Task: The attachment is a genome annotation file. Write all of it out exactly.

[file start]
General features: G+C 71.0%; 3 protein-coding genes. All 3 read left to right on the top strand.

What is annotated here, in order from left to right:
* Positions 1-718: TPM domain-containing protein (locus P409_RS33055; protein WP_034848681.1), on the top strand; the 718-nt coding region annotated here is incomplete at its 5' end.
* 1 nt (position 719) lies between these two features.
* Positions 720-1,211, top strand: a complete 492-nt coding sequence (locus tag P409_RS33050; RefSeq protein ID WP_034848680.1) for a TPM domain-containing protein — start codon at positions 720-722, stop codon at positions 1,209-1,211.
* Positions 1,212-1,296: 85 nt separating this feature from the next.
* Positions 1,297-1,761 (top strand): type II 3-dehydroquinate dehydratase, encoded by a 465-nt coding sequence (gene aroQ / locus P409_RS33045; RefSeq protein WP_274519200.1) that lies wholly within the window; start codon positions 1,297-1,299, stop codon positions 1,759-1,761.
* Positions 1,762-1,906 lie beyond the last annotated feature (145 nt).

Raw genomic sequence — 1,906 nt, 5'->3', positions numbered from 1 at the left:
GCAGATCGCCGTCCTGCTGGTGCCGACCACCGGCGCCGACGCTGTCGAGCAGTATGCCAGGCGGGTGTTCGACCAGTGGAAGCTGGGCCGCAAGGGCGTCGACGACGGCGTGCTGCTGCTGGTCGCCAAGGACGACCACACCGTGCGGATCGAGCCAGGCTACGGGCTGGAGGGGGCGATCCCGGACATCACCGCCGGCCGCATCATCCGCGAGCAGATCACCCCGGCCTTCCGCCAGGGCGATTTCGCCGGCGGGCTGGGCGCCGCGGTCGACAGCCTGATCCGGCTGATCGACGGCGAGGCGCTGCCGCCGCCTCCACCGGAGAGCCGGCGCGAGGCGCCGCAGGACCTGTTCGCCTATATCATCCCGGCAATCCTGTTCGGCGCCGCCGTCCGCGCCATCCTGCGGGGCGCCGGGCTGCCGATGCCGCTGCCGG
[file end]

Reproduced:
General features: G+C 71.0%; 3 protein-coding genes. All 3 read left to right on the top strand.

What is annotated here, in order from left to right:
* Positions 1-718: TPM domain-containing protein (locus P409_RS33055; protein WP_034848681.1), on the top strand; the 718-nt coding region annotated here is incomplete at its 5' end.
* 1 nt (position 719) lies between these two features.
* Positions 720-1,211, top strand: a complete 492-nt coding sequence (locus tag P409_RS33050; RefSeq protein ID WP_034848680.1) for a TPM domain-containing protein — start codon at positions 720-722, stop codon at positions 1,209-1,211.
* Positions 1,212-1,296: 85 nt separating this feature from the next.
* Positions 1,297-1,761 (top strand): type II 3-dehydroquinate dehydratase, encoded by a 465-nt coding sequence (gene aroQ / locus P409_RS33045; RefSeq protein WP_274519200.1) that lies wholly within the window; start codon positions 1,297-1,299, stop codon positions 1,759-1,761.
* Positions 1,762-1,906 lie beyond the last annotated feature (145 nt).

Raw genomic sequence — 1,906 nt, 5'->3', positions numbered from 1 at the left:
GCAGATCGCCGTCCTGCTGGTGCCGACCACCGGCGCCGACGCTGTCGAGCAGTATGCCAGGCGGGTGTTCGACCAGTGGAAGCTGGGCCGCAAGGGCGTCGACGACGGCGTGCTGCTGCTGGTCGCCAAGGACGACCACACCGTGCGGATCGAGCCAGGCTACGGGCTGGAGGGGGCGATCCCGGACATCACCGCCGGCCGCATCATCCGCGAGCAGATCACCCCGGCCTTCCGCCAGGGCGATTTCGCCGGCGGGCTGGGCGCCGCGGTCGACAGCCTGATCCGGCTGATCGACGGCGAGGCGCTGCCGCCGCCTCCACCGGAGAGCCGGCGCGAGGCGCCGCAGGACCTGTTCGCCTATATCATCCCGGCAATCCTGTTCGGCGCCGCCGTCCGCGCCATCCTGCGGGGCGCCGGGCTGCCGATGCCGCTGCCGG